I see. I will read the user’s guide much more thoroughly now, and also try things out on the Windows machine tonight. Thanks again for the help, and, most importantly, for designing and maintaining such a phenomenal rating system!
May 3, 2016
I played at the NSW [New South Wales] Country Championships on the weekend. About 200 people competing. Great fun was had by all (along with a few whinges from people who don’t like my long pips!). Interestingly, there was quite a lot of discussion about Ratings Central and how it all works. A number of people were asking others how it works etc.—it was good to hear a number of people singing it’s praises (me among them!). Might not be too long before NSW TT Federation joins the long list of “official” users.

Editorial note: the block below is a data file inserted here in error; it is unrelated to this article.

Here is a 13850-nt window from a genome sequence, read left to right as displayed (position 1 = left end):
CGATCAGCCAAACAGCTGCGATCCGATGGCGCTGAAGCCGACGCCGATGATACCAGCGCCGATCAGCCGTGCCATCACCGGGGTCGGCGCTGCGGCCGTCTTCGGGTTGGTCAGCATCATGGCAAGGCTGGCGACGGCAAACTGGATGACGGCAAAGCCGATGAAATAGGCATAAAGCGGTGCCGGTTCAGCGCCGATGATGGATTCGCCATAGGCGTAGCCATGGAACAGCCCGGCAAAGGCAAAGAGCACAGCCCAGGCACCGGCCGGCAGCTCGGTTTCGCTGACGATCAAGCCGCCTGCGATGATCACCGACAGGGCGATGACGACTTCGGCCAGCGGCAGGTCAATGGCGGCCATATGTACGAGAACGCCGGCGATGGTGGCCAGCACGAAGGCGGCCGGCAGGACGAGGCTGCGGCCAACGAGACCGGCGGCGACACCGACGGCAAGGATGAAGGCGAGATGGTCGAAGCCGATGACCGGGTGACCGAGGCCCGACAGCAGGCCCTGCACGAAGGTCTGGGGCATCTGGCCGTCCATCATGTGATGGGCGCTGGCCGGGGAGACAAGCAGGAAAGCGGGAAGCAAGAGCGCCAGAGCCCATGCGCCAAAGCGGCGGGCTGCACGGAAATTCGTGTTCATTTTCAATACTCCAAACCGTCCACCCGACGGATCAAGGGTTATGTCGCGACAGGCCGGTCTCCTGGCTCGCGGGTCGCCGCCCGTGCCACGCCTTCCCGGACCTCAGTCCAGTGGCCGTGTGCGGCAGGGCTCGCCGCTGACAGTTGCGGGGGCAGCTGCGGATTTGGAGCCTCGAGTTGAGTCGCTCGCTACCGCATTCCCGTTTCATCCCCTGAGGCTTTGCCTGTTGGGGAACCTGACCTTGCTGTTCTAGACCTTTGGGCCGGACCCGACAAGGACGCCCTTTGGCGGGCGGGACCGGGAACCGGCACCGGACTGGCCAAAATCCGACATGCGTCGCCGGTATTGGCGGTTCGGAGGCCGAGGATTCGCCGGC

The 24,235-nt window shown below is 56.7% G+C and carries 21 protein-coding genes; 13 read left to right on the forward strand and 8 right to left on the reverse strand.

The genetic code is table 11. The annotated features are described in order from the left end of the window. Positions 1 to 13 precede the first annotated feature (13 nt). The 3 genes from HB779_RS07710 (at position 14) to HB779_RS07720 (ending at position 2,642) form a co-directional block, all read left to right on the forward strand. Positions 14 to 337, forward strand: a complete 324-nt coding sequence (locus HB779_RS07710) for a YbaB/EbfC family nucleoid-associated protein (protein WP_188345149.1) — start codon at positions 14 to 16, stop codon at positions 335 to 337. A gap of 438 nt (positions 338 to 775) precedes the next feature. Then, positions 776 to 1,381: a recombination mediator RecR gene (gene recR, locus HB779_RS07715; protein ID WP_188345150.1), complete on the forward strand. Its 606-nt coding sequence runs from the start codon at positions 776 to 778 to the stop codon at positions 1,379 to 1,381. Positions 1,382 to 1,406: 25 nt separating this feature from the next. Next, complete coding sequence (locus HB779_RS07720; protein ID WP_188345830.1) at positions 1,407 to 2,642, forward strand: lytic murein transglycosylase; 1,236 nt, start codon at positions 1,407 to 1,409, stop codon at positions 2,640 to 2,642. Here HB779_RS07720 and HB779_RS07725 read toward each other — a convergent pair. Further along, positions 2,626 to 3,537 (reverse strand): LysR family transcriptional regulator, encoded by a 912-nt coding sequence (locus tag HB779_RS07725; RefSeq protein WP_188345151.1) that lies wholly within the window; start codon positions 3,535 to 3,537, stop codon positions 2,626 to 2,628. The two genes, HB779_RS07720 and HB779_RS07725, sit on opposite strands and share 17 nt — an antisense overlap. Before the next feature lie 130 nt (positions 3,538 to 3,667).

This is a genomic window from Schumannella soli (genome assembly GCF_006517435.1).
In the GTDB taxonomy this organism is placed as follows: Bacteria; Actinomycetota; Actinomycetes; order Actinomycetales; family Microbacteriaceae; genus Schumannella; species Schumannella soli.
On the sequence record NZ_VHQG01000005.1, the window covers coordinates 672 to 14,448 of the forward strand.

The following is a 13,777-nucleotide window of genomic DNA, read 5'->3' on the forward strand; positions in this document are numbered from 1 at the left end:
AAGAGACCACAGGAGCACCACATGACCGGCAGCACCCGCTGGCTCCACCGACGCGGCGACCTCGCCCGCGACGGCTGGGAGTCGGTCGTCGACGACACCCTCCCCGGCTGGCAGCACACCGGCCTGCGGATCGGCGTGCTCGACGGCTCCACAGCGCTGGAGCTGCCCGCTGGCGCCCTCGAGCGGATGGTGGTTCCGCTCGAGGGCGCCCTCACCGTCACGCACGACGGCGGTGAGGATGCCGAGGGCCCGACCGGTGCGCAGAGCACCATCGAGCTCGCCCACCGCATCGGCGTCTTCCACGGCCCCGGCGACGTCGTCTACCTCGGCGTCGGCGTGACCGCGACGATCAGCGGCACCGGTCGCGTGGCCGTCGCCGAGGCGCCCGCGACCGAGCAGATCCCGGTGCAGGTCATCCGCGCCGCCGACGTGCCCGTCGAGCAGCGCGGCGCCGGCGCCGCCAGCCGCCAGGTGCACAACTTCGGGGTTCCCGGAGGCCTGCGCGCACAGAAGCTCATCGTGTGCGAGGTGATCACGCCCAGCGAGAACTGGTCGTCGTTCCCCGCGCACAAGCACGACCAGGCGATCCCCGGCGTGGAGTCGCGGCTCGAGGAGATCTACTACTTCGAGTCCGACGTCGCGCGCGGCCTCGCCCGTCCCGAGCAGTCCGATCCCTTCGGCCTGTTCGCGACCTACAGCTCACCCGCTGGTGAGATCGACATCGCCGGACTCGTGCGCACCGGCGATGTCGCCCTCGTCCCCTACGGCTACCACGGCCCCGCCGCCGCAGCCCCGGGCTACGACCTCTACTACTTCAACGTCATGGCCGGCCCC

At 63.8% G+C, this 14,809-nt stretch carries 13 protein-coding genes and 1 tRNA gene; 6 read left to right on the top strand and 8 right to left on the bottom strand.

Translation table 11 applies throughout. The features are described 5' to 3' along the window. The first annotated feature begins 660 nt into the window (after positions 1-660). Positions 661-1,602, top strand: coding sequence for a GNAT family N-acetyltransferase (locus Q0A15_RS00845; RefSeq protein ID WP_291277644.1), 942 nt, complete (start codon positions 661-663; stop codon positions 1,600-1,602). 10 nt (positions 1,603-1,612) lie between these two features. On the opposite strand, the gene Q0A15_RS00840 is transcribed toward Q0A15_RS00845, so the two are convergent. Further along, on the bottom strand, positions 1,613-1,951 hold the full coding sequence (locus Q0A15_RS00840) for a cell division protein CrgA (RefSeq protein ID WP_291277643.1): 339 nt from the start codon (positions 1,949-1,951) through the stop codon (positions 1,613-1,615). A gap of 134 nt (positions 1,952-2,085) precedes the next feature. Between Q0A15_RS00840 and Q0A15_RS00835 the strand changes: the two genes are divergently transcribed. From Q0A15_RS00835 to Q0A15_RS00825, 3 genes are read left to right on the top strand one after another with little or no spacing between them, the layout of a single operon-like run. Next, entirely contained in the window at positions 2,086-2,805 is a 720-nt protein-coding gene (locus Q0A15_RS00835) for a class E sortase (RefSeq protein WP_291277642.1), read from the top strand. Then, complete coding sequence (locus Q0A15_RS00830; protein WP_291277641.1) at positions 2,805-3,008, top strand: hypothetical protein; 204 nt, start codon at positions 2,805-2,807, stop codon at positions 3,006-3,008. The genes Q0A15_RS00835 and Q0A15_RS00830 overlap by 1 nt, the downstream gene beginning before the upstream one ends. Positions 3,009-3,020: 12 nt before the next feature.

I do like the way that the Bayesian probability system works—it seems to me that it provides a pretty good indication of a person’s standard. Someone who is improving quickly can be a bit of a surprise package in ratings terms for a while though!
Thanks for all your efforts with this. It is a great contribution to our sport.
Date: January 17, 2016
I would like to pass on my sincere thanks to you for the time, effort and assistance provided in making the integration of the Insports table tennis sub-portals with Ratings Central possible.
Special thanks goes to Greg Bristowe (Croydon and Districts Table Tennis Association) who burned the midnight oil testing and helping iron out the bugs of the interface. The system went live in the wee hours of Saturday morning (16/01/2016 AUS time).